Last edited 18 Feb 2016

Trespass in buildings design and contruction

In its widest legal sense, trespass is the interference of a person’s right to the security of their body, property or land.

Trespass in construction usually refers to intrusion upon land in the possession of another person without permission or right (this is as opposed to trespass to the person).

Trespass can be by a person on the land, or by placing or leaving something on (or over) the land, although if materials pass onto the other persons land as a consequence of some action for which the defendant has a right, then this is a nuisance rather than trespass.

Trespass includes items such as cranes or scaffolding that might oversail adjacent property.

The tort of trespass is actionable even if no damage is suffered. Trespass can be restrained by injunction, and if losses are caused, damages are recoverable.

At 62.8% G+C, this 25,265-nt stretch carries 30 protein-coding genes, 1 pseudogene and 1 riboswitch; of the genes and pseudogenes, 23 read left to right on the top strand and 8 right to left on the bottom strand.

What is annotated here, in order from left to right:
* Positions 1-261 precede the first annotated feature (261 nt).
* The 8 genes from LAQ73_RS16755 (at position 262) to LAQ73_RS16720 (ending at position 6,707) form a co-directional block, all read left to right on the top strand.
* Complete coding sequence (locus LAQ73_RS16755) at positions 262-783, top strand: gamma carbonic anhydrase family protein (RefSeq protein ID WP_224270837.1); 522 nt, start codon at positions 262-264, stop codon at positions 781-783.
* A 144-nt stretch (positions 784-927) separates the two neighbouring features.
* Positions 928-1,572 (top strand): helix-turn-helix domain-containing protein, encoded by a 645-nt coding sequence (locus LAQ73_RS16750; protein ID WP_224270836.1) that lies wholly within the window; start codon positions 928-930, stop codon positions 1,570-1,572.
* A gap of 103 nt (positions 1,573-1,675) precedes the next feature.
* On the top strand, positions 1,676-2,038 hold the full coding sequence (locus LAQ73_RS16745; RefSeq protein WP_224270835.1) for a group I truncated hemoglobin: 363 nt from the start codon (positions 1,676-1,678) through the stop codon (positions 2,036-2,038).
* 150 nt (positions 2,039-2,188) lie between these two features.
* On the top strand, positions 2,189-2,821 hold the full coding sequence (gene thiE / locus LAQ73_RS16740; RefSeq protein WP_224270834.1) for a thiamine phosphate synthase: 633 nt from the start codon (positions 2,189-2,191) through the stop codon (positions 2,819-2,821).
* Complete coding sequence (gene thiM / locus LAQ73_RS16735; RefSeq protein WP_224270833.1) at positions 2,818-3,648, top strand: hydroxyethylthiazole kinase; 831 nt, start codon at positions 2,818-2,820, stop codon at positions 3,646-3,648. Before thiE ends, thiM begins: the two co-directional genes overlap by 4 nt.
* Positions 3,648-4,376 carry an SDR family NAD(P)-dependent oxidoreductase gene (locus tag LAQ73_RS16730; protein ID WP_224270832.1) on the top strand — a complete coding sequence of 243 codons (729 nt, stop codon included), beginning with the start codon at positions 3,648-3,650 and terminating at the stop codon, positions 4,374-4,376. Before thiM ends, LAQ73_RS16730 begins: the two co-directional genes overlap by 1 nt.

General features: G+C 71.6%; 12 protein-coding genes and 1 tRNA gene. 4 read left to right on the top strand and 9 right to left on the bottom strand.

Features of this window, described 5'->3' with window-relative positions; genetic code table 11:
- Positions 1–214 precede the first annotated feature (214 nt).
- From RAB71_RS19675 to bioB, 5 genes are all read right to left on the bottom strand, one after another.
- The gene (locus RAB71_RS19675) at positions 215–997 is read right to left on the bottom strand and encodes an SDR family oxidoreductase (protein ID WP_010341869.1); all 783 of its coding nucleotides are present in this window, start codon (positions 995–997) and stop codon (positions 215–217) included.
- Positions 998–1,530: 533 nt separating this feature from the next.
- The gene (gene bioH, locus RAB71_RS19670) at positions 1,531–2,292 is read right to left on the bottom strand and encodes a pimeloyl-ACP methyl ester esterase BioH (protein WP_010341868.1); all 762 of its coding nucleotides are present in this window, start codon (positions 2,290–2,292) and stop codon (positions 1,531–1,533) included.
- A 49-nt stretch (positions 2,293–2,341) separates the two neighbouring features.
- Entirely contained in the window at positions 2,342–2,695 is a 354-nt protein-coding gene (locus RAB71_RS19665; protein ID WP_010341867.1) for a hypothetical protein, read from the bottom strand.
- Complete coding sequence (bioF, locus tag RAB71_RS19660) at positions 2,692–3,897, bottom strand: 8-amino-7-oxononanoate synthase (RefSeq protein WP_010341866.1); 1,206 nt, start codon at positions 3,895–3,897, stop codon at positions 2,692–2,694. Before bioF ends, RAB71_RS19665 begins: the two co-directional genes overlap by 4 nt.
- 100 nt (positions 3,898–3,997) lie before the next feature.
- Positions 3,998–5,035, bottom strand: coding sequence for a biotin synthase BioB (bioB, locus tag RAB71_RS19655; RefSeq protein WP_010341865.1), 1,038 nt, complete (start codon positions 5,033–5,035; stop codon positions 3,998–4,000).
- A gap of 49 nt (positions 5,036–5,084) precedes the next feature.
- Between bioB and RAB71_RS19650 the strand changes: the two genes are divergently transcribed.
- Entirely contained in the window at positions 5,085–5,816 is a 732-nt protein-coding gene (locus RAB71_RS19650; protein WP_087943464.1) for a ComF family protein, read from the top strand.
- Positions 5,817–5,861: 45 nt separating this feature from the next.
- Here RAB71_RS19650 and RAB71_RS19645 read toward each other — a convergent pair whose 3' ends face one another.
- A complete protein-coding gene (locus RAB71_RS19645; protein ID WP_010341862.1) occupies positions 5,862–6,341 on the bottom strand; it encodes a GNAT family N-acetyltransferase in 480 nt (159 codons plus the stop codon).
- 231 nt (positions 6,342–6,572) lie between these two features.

Construction often necessitate accessing the land of a neighbour. This must be done with permission (unless a right exists) which will usually be in the form of a temporary licence, perhaps in return for payment. However, even where someone is lawfully on land, they may still commit trespass if they exceed their rights or the permission that has been granted.

There will only be a criminal liability if there are aggravating circumstances such as criminal damage.

NB The Party Wall Act allows access to adjoining property for the purposes of carrying out works under the Act whether or not the adjoining owner gives permission, however they must be given 14 days notice.

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